8. 8.
    Decker, K. C., and Holtermann, K., The role for exercises in senior policy pandemic influenza preparedness. Journal of Homeland Security and Emergency Management: Vol. 6: Iss. 1, Article 32., 2009. doi: 10.2202/1547-7355.1521.
  9. 9.
    Edsall, R. M., and Larson, K. L., Effectiveness of a semi-immersive virtual environment in understanding human-environment interactions. Cartogr Geogr Inf Sci 36(4):367–384, 2009.CrossRefGoogle Scholar
  10. 10.
    Ge, L., Mourits, M. C., Kristensen, A. R., and Huirne, R. B. M., A modelling approach to support dynamic decision-making in the control of FMD epidemics. Prev Vet Med 95:167–174, 2010.CrossRefGoogle Scholar
  11. 11.
    Hodge, J. G., Jr., The legal landscape for school closures in response to pandemic flu or other public health threats. Biosecurity and Bioterrorism: Biodefense Strategy, Practice, and Science 7(1):45–50, 2009. doi: 10.1089/bsp.2009.0006.CrossRefGoogle Scholar
  12. 12.
    Jenval, J., Morin, M., Timpka, T., and Eriksson, H., Simulation as Decision Support in Pandemic Influenza Preparedness and Response. Proceedings ISCRAM 2007 (B. Van de Walle, P. Burghardt and C. Nieuwenhuis, eds.).Google Scholar
  13. 13.
    Moghadas, S. M., Pizzi, N. J., Wu, J., and Yan, P., Managing public health crises: the role of models in pandemic preparedness. Influenza and Other Respiratory Viruses 3(2):75–79, 2009.CrossRefGoogle Scholar
  14. 14.
    Morrow, C. B., and Novick, L. F., A case exercise in public health preparedness: A community outbreak of influenza-like illness. J Public Health Manag Pract 11(4):306–310, 2005.Google Scholar
  15. 15.
    Powersim Software AS (2003).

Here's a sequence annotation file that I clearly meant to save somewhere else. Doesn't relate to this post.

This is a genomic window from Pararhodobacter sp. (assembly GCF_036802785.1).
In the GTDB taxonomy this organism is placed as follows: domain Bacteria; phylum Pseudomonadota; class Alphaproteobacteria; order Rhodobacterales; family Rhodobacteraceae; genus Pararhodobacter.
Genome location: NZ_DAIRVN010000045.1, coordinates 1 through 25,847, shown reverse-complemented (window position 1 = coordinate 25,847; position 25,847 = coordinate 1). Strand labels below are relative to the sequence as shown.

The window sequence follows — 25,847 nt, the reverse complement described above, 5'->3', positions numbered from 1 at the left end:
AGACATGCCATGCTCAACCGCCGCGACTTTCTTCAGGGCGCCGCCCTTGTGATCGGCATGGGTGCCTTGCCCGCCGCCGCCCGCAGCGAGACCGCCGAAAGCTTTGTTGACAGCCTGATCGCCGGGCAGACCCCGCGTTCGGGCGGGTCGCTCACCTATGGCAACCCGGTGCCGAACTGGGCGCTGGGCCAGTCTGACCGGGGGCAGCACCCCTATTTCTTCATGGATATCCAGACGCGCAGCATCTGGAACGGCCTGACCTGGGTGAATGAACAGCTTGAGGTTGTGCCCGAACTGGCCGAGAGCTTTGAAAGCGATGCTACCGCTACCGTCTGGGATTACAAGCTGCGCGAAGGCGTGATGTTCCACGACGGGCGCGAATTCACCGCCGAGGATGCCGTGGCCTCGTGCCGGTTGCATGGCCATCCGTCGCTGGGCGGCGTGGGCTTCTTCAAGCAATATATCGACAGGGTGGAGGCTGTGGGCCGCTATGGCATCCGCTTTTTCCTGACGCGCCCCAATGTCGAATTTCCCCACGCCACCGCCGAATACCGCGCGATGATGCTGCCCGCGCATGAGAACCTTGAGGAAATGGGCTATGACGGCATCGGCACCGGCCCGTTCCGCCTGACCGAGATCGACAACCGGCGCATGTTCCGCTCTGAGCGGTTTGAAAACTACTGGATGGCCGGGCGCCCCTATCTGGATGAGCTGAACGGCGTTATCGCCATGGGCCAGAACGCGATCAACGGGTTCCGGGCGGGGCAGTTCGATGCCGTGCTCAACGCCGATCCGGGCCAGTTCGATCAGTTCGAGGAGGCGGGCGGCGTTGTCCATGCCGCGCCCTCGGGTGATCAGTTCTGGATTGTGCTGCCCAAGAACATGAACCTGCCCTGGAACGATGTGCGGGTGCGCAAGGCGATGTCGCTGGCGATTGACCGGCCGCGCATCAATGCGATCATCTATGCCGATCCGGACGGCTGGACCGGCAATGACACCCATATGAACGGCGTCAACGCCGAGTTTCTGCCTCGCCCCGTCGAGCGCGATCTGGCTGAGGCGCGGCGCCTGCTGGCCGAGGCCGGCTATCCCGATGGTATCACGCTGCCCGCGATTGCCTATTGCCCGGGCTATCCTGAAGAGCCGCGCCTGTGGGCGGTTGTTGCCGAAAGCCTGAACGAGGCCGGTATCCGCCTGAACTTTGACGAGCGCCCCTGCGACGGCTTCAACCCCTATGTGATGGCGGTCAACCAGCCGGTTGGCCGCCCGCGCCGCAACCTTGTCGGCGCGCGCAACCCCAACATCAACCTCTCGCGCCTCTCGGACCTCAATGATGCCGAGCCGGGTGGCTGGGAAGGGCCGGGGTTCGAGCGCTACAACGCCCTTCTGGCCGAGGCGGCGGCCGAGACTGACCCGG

16. 16.
    Rutherford, W. H., The place of exercises in disaster management. Injury 21:58–60, 1990.CrossRefGoogle Scholar
  17. 17.
    Sarpy, S. A., Warren, S. R., Kaplan, S., Bradley, J., and Howe, R. Simulating public health response to a Severe Acute Respiratory Syndrome (SARS) event: A comprehensive and systematic approach to designing, implementing, and evaluating a tabletop exercise. J. Public Health Manag. Pract. 75–82, 2005.Google Scholar
  18. 18.
    Steward, D., and Wan, T. T. H., The role of simulation and modeling in disaster management. J Med Syst 31:125–130, 2007.CrossRefGoogle Scholar
  19. 19.
    Taylor, J. L., Roup, B. J., Blythe, D., Reed, G. K., Tate, T. A., and Moore, K. A., Pandemic influenza preparedness in Maryland: Improving readiness through a tabletop exercise. Biosecurity and Bioterrorism: Biodefense Strategy, Practice and Science 3:61–69, 2005.CrossRefGoogle Scholar
  20. 20.
    Wood, K., and Supinski, S. B., Pandemic influenza tabletop exercises: A primer for the classroom and beyond. Journal of Homeland Security and Emergency Management. Vol. 5: Iss. 1, Article 36, 2008. doi: 10.2202/1547-7355.1453.

Copyright information

© Springer Science+Business Media, LLC 2010

Authors and Affiliations

  • Ozgur M. Araz
    • 1
    • 2
    Email author
  • Megan Jehn
    • 3
  • Timothy Lant
    • 4
  • John W. Fowler
    • 5
  1. 1.Center for Computational Biology and BioinformaticsThe University of Texas at AustinAustinUSA
  2. 2.Information, Risk and Operations Management Department of Red McCombs School of BusinessThe University of Texas at AustinAustinUSA
  3. 3.School of Health Policy and Management, W.P. Carey School of BusinessArizona State UniversityTempeUSA
  4. 4.Decision Theater, Arizona State UniversityTempeUSA
  5. 5.Industrial Engineering DepartmentArizona State UniversityTempeUSA

Personalised recommendations